If you take that extra step and choose to share your art with the world, your art could be just the thing that gives another struggling human a helping hand through a battle of their own. How wonderful is that? You can single-handedly give someone the boost they need to a. identify their issue, b. resolve their issue, c. realise they are absolutely enough and d. create their own art that represents their own personal battle that they have fought and overcome.

This is why we need art. Art is hope. Art is an expression of the soul. Art is who we are, deep down. Art is a reflection of life.

We must open our hearts (and schedules!!) to creating some more. Allow ourselves a small time frame of artistic indulgence, whether it be playing a favourite record, taking photographs or simply doodling on a post-it. We must make time. We must keep creating.

Art. Is. Important.

2016

Giant's Causeway

giant’s causeway

New Year: New Me. This phrase must be one of the most overused phrases at this time of year. It’s a shame that I’m about to be completely unoriginal and use it then, isn’t it?

A very different, unusual year stands before me this year, and I feel that, like everybody in the first week of January, I would like to approach it with a new attitude, a new mentality.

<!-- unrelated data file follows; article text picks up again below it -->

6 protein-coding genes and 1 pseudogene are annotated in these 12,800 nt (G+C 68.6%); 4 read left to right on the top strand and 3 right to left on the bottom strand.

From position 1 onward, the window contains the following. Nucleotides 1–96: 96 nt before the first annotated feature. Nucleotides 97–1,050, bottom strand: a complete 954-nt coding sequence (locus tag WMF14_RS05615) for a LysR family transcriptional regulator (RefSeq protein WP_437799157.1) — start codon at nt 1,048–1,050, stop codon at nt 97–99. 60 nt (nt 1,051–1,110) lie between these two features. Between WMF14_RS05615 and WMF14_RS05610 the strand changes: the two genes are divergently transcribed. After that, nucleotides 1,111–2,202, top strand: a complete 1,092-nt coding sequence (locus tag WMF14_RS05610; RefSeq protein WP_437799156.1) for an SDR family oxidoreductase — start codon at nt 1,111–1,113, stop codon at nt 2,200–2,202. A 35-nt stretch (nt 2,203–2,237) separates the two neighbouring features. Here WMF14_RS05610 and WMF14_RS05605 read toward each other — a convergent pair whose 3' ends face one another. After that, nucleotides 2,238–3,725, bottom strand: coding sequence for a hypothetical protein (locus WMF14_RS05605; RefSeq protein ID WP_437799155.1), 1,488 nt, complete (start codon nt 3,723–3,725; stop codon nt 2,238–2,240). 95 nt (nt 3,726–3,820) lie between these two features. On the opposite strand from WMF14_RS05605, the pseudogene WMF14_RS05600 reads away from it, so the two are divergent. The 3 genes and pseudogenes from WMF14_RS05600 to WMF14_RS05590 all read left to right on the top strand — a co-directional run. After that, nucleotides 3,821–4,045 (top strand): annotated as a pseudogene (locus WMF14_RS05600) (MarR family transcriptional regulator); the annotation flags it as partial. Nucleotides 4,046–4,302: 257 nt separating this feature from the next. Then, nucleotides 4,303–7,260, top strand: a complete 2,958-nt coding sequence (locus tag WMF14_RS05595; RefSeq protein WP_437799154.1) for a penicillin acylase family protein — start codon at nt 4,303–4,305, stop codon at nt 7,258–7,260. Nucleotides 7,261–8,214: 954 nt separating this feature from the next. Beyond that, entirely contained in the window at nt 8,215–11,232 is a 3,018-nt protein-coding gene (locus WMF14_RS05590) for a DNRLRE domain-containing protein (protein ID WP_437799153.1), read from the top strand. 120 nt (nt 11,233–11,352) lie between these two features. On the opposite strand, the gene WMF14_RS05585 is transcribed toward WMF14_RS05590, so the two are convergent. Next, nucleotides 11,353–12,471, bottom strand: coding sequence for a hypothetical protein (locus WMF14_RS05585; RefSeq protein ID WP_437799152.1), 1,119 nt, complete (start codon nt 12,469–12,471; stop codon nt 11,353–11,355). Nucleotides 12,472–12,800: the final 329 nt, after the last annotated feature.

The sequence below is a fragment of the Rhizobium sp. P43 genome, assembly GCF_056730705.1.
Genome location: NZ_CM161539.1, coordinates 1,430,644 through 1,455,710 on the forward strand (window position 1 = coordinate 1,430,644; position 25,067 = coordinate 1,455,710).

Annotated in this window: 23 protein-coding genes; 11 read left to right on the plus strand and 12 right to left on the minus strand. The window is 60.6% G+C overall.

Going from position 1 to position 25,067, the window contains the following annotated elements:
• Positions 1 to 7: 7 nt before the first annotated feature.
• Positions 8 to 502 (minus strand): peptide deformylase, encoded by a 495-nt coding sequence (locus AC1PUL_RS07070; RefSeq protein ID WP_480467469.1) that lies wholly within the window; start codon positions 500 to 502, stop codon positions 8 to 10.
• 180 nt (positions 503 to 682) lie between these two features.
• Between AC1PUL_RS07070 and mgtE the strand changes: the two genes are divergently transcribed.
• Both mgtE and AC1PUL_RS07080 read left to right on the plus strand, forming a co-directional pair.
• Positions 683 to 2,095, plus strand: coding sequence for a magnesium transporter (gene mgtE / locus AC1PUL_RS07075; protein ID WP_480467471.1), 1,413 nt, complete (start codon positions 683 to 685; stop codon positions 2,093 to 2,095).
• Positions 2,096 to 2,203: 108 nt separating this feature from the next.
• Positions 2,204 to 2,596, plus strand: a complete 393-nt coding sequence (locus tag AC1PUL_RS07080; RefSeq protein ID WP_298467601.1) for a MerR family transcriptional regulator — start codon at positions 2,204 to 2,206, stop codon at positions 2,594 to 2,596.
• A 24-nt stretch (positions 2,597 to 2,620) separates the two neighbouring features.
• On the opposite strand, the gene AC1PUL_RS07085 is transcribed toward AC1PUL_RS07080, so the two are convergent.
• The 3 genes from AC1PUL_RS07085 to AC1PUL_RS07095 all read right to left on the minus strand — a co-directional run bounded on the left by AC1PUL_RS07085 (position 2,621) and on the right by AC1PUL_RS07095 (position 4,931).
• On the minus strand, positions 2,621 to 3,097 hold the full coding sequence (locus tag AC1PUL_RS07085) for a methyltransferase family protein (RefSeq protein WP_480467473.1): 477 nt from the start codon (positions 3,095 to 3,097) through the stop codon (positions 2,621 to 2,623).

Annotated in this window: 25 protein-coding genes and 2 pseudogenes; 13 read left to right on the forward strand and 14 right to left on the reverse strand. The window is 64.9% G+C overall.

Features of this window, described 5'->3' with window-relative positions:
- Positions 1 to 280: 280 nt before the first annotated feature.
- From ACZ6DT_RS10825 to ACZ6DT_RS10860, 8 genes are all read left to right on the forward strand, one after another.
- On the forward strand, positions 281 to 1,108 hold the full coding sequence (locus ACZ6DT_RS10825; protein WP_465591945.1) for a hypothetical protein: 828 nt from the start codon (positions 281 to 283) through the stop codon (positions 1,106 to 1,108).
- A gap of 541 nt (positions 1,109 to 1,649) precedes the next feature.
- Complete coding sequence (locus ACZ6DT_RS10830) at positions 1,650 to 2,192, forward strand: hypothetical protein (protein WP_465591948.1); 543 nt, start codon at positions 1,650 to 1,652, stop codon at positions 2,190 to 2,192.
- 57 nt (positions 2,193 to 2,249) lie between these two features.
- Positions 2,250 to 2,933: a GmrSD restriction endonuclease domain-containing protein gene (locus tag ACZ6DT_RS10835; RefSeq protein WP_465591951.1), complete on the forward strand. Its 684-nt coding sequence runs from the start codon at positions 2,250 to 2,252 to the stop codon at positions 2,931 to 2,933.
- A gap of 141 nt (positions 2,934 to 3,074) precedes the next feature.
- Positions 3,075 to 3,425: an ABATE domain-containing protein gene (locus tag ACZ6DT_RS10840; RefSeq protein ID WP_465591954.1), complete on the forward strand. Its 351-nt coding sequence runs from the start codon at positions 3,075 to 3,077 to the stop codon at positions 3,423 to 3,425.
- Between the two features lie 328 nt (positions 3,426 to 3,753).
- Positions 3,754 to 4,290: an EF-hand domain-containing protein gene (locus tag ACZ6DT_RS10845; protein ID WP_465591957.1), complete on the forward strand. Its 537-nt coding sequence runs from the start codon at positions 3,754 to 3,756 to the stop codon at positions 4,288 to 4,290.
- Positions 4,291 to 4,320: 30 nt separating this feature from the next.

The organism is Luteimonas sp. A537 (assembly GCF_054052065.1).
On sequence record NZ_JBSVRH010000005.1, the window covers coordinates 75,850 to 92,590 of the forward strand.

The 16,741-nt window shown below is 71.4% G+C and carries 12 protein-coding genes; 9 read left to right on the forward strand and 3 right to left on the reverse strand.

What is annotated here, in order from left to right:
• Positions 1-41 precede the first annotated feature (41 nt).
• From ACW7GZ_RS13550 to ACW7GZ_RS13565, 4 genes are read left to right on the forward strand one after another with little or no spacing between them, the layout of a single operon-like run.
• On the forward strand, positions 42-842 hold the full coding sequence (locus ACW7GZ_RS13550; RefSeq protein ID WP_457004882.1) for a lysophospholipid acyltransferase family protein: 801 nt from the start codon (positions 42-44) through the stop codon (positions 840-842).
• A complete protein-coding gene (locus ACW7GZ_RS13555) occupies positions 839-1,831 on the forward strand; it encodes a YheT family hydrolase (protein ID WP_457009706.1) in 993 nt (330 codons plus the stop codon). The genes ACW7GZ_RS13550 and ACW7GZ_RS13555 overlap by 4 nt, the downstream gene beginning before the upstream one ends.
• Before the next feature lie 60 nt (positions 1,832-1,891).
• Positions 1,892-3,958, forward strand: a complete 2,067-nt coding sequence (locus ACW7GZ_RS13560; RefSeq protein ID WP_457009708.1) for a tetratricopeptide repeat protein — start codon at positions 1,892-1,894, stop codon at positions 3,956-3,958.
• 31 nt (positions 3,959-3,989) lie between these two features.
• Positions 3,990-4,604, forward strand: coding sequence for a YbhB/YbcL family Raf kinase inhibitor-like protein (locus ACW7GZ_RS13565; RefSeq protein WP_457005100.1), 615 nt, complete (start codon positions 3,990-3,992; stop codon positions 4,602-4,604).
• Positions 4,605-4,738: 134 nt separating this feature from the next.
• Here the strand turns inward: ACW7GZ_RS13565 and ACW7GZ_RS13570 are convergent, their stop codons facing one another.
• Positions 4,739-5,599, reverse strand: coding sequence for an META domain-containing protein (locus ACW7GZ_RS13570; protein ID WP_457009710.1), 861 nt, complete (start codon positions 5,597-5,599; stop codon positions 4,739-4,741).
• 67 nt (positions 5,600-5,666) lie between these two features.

This did cross my mind at the same point last year, I won’t lie. I was full of ‘I WILL GET FIT’ ya de ya de yaaaa…..

But this year I am choosing to concentrate on the things that make me a happier, more approachable, more creative and mindful human being.

New Year: New MEntality.

I am choosing my love for discovering things, my love for adventure and my love for creating. I am choosing my talented friends and my wonderful family. I am choosing to be proactive, to not rely on Facebook to remember birthdays and contacting people the good old-fashioned way, by good old-fashioned letters and postcards. I no longer want to be a slave to technology, I need technology to be my bitch instead. I am choosing to take opportunity, to be direct, to embrace change and to welcome it.

If I’ve learnt anything over the past year, it’s that the past cannot be altered and the future cannot be predicted.

So I am choosing to live in this moment, right now, and to drink in what it has to offer… Hopefully, a good cuppa. There’s a big, fat, beautiful world out there, people… and you only get one opportunity to enjoy it.

 

HNY – love & peace & yorkshire tea. x